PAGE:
We’ve featured a whole host of alternate Korean acts over the past weeks, with festivals such as Liverpool Sound City and Glastonbury inviting Koreans to play. We’ve enjoyed their different perspective on Korean music so much that we’re embracing the opportunity to introduce and speak with as many alternate Korean musicians as we can.
In the spotlight today we have GENIUS. Genius are a Busan-based garage-rock trio, formed of rock veteran Kim Il Du as vocalist and guitarist, and expats Steve Chang on bass, and Lee Chung Mok (often referred to as Casey) on drums. Their music is filled with raw rock an roll energy, reminiscent of the styles of old American rockers such as The Ramones.
Despite not residing in or around South Korea’s most prominent indie music scene, GENIUS have seen much success, gaining accolades such as GQ’s Voice of the Year [Kim Il Du] and one of 2013’s best live acts according to Korea Gig Guide. Their 2014 album Beaches made the list of Weiv critics best albums, and last month released their EP Lucky Mistake, featuring title track 88 Years Old.
Here’s our chat with Steve and Il Du, Casey choosing to opt out in an effort to cultivate an air of mystery.
Please note: Kim Il Du’s answers are verbatim, and interviewer notes have been added in Italics in places for easier English interpretation.
Can you introduce GENIUS and describe your music to anyone unfamiliar with your work?
Steve: Hi. We’re GENIUS and we play rock and roll.
Il Du: Hallow. I’m Kim Ildu. I was born 1978. I think still I’m healthy for say hi.
Who and what influences your sound?
Steve: Sora Aoi, tall boys of cheap beer, and the fear of dying alone.
Il Du: Famous rockers and Lovely my friends.
GENIUS includes two expats, hailing from the US, does this ever create challenges you may not have faced in a Western music scene?
Steve: Nobody knows I’m an expat. They just think I’m a Korean who’s dumb and illiterate.
Il Du: No. Good. You know Michael Jackson song. “We are the One.”
[There are no challenges. We’re all the same, just as Michael Jackson’s We Are The World says]
Why did you choose 88 Years old, a track you describe as sounding like ‘the Ramones pretending to be the Pixies covering Johnny Cash’ as your latest single?
Il Du: No plan. No reason. Just follow instinct.
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Many of the indie groups we’ve spoken to are Seoul based, the Hongdae indie scene their place of work. Are there any differences between the indie scene in Seoul and Busan?
Steve: People actually move to Hongdae to play music, to find success, a drive that leads some of them to chase trends and care more about their ‘image’ than having fun or loving what they make. Nobody comes to Busan for music. Here, we have no hope. I think this is actually better for our music.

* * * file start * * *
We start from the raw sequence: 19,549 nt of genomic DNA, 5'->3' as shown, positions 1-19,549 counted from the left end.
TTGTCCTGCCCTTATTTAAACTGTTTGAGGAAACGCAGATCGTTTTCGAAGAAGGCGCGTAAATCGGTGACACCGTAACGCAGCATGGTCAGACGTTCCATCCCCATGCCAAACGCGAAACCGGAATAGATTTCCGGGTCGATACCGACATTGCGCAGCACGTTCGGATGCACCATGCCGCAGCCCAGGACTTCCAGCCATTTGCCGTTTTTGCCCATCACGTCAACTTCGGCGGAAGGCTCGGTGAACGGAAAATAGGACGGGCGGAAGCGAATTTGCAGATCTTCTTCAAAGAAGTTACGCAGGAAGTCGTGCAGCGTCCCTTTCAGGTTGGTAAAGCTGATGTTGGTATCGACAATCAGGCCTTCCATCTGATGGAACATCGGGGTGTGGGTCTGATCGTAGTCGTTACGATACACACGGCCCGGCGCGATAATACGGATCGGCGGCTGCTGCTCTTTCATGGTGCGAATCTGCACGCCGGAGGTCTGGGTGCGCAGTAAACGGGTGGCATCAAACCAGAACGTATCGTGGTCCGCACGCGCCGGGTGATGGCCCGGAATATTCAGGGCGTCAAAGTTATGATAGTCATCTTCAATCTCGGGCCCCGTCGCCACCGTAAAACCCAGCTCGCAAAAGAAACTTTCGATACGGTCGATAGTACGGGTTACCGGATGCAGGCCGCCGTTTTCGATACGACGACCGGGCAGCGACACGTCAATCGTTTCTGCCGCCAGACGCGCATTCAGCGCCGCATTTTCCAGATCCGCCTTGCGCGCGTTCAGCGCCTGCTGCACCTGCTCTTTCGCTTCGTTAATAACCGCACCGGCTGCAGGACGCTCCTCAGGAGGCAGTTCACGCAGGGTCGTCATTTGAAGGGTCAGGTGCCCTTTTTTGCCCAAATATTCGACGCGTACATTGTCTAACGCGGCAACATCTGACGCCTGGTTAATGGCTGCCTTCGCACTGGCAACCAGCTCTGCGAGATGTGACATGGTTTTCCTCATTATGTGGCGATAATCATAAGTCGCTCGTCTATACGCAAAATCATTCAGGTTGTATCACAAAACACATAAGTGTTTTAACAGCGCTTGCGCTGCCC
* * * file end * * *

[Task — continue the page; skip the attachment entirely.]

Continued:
Il Du: Hongdae scene like a plastic surgery. Busan is like a circumcision.
[As Steve says, Hongdae is image driven = Plastic Surgery. Busan’s scene fills a need, but isn’t always a necessity – circumcision]
What is it like to be a part of an independent music scene in a country where the products of manufactured pop are not only dominant but also idolised?
Steve: I don’t think about it. The world of dance studios and diets doesn’t overlap with ours. Mm. It’s like this: K-pop is the fat guy in the bathtub and our world is the water. Guess how the water feels.
Il Du: I don’t care. Still I’m on my way.
I believe you’re not fans of the ‘Korean Indie’ label? Is this due to its current over use amongst pop fans looking for ‘the next big thing’ given the rise of groups like Busker Busker and their pop driven taken on indie?
Steve: I used to feel that way, but these days I care less. Bands worry about their music getting co-opted and cheapened, but imagine a world in which Beethoven is trending and played in Samsung commercials. Beethoven would still be Beethoven. Likewise, I don’t care what people call us or who likes us or doesn’t. We’re just us. Not Limp Bizkit. We’re nothing.
Il Du: I don’t know Busker Busker. I’m Korean. Not Korean Indiean. I wanna be good Korean.
[Il Du doesn’t care for the label, though he also doesn’t pay attention to the pop scene to have an opinion on it]
If UnitedKpop had you make a ‘Must Listen’ playlist, apart from GENIUS, which other Korean groups would you include?
Steve: Say Sue Me, The March Kings, Kim Tae Chun.
Il Du: Kim Min Ki (김민기). Noh Young Sim (노영심).
You team raw garage-rock stylings with English language vocals, something that has received a warm welcome from UK indie fans for the duo Dead Buttons. Given the chance would you like to bring your music to the UK?
Steve: Mostly I want to spend a week in Grasmere and listen to English women say ‘secretary’ and ‘literature’. Glastonbury and Liverpool Sound City would be close seconds.
Il Du: Of course. I wanna go London casino.
Why would you suggest our readers check out your music?
Steve: To be more indie than their friends.
Il Du: If don’t listen our songs, you feel saving time. Save time. We have not enough time.
[You should make up your own mind, if you don’t want to listen, don’t.]
*Banner photo by Soohwan Park*